A ballot initiative to make it harder to raise fees and many taxes in Oregon was handily defeated by voters Tuesday.

Measure 104 sought to amend the Oregon Constitution to expand the kinds of revenue increases requiring a three-fifths vote in each legislative chamber.



 

The battle over Measure 104 fell along predictable political lines.

The change was strongly supported by many Republican politicians and financed by several business interests. Just over half of the financial support for the Measure 104 campaign came from state and national realtor associations, which worried about losing any tax breaks relating to home mortgages.

Democratic leaders, including Gov. Kate Brown, and their allies in the public employee unions led opposition to Measure 104. They argued that the initiative allowed a minority of legislators to dictate tax policy, particularly when it comes to removing tax breaks of questionable value.

Since 1996, Oregon has had a constitutional provision requiring a legislative supermajority to raise taxes. But the provision left room for debate over what kind of revenue increases would be covered.

In 2015, a state Supreme Court decision opened the door to narrowing the kind of taxes covered. The Legislative Counsel told lawmakers that only increases in tax rates would require a supermajority vote.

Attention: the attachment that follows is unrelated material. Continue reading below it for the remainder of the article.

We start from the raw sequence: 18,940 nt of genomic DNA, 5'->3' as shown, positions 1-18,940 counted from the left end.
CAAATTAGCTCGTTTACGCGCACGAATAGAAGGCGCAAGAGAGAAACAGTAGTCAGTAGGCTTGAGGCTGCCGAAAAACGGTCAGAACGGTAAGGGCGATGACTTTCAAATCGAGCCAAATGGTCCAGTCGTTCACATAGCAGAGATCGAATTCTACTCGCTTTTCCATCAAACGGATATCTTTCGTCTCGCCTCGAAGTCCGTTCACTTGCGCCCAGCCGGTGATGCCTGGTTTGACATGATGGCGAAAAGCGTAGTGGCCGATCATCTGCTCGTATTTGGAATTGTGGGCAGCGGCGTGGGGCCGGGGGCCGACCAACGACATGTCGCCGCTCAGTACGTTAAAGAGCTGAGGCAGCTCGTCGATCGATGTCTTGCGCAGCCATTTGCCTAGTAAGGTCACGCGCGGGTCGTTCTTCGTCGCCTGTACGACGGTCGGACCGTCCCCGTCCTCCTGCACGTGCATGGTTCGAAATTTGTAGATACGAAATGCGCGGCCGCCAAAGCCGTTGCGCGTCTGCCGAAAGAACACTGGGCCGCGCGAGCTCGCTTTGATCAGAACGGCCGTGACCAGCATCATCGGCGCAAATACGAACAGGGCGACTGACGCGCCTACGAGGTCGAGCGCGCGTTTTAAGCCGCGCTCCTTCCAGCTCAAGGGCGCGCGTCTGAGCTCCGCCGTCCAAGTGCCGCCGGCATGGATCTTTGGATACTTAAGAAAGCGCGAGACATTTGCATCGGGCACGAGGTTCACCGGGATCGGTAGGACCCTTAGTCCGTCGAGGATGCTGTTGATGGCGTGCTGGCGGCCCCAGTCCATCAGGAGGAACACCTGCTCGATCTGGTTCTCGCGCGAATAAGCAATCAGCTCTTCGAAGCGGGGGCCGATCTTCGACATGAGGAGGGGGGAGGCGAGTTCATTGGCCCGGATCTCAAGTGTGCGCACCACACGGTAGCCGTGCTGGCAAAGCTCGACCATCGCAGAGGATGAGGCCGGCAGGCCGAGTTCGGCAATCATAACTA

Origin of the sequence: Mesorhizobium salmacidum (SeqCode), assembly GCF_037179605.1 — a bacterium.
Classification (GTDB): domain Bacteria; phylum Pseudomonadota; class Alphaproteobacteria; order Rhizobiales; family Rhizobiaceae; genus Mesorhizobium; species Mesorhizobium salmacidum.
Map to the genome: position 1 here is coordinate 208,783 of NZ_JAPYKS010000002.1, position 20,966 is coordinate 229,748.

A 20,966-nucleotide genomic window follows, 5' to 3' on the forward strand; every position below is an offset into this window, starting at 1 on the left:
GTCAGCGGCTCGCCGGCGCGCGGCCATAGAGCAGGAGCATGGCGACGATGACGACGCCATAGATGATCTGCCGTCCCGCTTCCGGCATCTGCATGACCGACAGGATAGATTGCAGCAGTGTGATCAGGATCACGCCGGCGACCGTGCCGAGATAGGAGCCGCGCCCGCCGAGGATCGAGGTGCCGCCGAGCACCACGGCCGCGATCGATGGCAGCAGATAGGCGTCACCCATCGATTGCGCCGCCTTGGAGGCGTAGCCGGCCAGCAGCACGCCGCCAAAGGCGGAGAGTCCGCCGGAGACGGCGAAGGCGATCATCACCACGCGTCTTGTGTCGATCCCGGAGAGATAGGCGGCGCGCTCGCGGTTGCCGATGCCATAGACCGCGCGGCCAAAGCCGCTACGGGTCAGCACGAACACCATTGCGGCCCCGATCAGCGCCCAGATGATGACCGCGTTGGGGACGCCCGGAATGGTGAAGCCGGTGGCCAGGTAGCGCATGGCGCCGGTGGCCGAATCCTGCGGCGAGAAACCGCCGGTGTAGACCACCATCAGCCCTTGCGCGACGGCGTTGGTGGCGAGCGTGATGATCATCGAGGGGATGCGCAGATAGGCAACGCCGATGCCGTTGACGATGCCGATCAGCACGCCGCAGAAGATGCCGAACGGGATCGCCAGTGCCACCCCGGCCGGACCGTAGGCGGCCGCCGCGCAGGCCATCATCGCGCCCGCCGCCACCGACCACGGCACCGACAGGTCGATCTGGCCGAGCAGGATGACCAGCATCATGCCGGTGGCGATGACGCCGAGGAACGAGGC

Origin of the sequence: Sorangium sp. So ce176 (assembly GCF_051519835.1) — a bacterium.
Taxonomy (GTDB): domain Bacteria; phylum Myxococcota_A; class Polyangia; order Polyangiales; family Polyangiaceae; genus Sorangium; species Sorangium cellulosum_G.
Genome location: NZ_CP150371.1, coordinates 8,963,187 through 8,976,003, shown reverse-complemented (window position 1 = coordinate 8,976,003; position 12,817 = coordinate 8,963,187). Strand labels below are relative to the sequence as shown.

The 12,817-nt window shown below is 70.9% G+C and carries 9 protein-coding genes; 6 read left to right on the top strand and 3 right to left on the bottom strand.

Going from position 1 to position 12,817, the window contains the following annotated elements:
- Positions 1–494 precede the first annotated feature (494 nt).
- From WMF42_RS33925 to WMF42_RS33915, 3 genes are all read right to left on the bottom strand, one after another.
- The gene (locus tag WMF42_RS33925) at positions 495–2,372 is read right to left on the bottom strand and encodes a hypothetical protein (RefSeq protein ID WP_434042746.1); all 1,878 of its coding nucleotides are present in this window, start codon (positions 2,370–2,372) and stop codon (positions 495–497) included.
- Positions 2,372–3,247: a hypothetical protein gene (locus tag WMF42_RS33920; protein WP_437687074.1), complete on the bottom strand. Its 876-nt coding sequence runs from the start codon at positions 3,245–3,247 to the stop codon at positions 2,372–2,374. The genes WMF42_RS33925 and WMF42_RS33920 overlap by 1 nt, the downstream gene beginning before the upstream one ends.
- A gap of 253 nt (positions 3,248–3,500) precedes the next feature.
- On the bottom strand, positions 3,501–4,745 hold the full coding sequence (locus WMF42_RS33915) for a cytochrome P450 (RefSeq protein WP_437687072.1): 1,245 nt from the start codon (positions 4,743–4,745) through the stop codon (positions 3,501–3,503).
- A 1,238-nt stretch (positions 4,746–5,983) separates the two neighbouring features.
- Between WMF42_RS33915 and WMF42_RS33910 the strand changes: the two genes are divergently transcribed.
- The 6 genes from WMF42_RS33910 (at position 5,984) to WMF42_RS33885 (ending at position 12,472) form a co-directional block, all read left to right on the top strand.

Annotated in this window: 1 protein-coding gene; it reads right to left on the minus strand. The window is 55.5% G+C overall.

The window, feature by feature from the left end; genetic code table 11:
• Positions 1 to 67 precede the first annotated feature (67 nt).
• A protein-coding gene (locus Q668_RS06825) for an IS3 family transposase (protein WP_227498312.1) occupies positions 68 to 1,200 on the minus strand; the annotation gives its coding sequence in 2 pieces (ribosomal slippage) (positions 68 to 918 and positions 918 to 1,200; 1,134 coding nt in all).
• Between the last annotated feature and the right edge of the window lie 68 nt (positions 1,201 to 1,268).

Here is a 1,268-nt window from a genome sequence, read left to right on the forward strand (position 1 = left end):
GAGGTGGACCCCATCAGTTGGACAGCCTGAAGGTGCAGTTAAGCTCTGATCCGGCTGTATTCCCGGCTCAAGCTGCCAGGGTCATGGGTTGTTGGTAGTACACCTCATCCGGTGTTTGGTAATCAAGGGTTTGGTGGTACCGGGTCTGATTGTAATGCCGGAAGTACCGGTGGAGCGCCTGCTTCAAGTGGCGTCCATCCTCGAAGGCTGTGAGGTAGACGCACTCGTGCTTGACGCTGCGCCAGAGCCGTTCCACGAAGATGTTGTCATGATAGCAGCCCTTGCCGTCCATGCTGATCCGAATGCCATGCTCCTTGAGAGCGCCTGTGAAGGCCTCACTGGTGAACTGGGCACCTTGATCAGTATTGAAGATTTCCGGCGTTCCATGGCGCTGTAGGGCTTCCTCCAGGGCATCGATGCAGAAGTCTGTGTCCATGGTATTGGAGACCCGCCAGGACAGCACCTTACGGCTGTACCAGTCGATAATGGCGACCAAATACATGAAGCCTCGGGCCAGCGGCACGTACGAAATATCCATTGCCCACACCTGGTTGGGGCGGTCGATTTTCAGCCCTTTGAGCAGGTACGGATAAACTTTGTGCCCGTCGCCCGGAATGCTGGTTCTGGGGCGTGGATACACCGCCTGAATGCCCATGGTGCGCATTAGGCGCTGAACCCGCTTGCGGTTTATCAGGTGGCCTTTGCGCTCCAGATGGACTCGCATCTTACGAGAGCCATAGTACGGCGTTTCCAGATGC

As a result, Democratic lawmakers started looking at measures to trim tax breaks. And earlier this year, the Legislature — over fervent Republican opposition — passed a bill to prevent a new federal tax law from automatically lowering state income taxes for many Oregon businesses.

That legislative battle helped fuel business and conservative support for Measure 104. The initiative contained two major components. It said anything that raised revenue from taxpayers would be subject to the three-fifths majority. And, for the first time, it included fees under the three-fifths provision.

Fees are a staple of state government. They include everything from fishing licenses to fees paid for by many businesses for the enforcement of clean water and clean air laws.

Shaun Jillions, a business lobbyist who works with the Oregon Association of Realtors, said backers included fees in Measure 104 because they wanted to make sure that proposed clean-energy legislation would have to win a three-fifths vote. That legislation would require many industries to pay for permits allowing them to produce greenhouse gas emissions.

Supporters of Measure 104 argued that they were largely trying to ensure that the existing supermajority legislation in the Constitution is properly interpreted. They say that when voters originally approved this supermajority requirement back in 1996, they wanted it to include any bills that would raise their taxes.

“Literally, all this measure does is define [the phrase] ‘raising revenue,’” said Jillions.

Critics, however, said it would be harder for legislators to fashion state budgets that serve the majority of Oregonians if Measure 104 passed.

“We end up getting held hostage to a minority,” said Rep. Barbara Smith Warner, D-Portland, a member of the House Revenue Committee. For example, she argued that Measure 104 would make it harder to reverse tax breaks for wealthy individuals or corporations that have not demonstrated any positive economic impact.